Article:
First house price rise in Northern Ireland since 2007
Prices across property types have increased for the first time since the beginning of the property collapse
House prices in Northern Ireland across all property types have risen for the first time since the start of the property collapse six years ago, the latest official figures have shown.
The cost of a home rose by 2% in the last three months leading up to June this year.
Prices shot up over the second quarter across all property types, including detached, terraced and apartments.
It's the first time there has been a rise in prices over a quarter since mid-2007.
But given a fall in costs between July 2012 and March 2013, real prices fell by 3% over the year to the end of June.
Meanwhile, buying activity has increased, with the latest figures showing a 10% boost in sales over the same period in 2012.
The official index - which measures change in the price of residential property sold - uses stamp duty information on sales recorded by HMRC.
Ulster Bank's chief economist Richard Ramsey said the days of house price falls "are probably now behind us".
"It's yet another positive sign, and over the last number of years people have forgotten that prices can't fall forever," he said.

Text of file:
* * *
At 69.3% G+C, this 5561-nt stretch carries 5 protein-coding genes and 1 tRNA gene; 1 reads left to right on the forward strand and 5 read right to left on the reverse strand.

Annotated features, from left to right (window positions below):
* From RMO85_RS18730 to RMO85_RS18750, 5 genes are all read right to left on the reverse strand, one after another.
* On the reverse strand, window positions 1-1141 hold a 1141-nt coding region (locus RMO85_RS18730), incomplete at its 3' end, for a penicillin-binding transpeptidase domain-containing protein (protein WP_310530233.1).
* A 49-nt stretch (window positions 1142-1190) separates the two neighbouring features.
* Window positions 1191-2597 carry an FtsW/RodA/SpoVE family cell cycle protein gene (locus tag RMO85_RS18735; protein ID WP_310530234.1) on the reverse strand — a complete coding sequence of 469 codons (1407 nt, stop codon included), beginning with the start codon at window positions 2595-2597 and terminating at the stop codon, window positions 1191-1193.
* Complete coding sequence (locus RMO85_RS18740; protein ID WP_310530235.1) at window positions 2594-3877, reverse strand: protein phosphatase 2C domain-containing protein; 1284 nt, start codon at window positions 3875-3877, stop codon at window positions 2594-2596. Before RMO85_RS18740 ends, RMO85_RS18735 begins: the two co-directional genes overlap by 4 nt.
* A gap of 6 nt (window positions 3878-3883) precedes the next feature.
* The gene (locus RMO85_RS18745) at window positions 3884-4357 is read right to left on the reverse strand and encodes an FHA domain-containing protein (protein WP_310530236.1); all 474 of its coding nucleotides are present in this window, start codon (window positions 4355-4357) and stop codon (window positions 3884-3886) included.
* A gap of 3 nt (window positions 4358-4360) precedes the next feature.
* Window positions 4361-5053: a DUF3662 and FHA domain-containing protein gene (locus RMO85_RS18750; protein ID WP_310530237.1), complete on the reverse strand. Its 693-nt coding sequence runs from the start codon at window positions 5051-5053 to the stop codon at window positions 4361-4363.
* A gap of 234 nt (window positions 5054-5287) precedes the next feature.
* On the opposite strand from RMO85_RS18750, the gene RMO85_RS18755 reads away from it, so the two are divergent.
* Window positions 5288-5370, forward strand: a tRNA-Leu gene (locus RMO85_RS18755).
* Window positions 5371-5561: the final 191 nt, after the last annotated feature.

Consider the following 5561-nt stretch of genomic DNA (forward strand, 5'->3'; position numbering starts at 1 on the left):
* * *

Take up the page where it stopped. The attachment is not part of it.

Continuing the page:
"What we are entering is a period of house price stabilisation.
"As far as the economy is concerned, it's a big improvement and should do more for consumer confidence and economic confidence."
"The house price falls are probably behind us now."
Finance Minister Simon Hamilton welcomed the latest figures which he said were "recognised for providing the most comprehensive picture of our local property market".
“The latest statistics include analysis of the three month period up to June 2013," he said.
"The report shows that between the first and second quarters of 2013 prices increased by 2%, although over the full year the report shows a decline of 3%.
"It is promising to note that this is the first quarter since 2007 that an increase has occurred and confirms the views of local commentators that the property market here is beginning to stabilise.
"Over the long term the Index shows that the local market has rebalanced with prices at pre 2005 levels."
Wednesday's latest housing data comes as a series of so-called 'business barometers' have pointed towards an upturn in the fortunes of the Northern Ireland economy.
The latest Ulster Bank Northern Purchase Manager's Index showed that July saw the first rise in staffing levels for six months thanks to the rise in orders - with the recent heatwave contributing to a boost in activity.
Meanwhile, unemployment levels have also fallen to below the UK average, based on the latest labour force survey while car prices have also risen in recent months.
The region has also witnessed a boost in the amount of inward investment - particular within the IT and technology industries - over the last few months, with hundreds of new jobs being created.
Belfast Telegraph Digital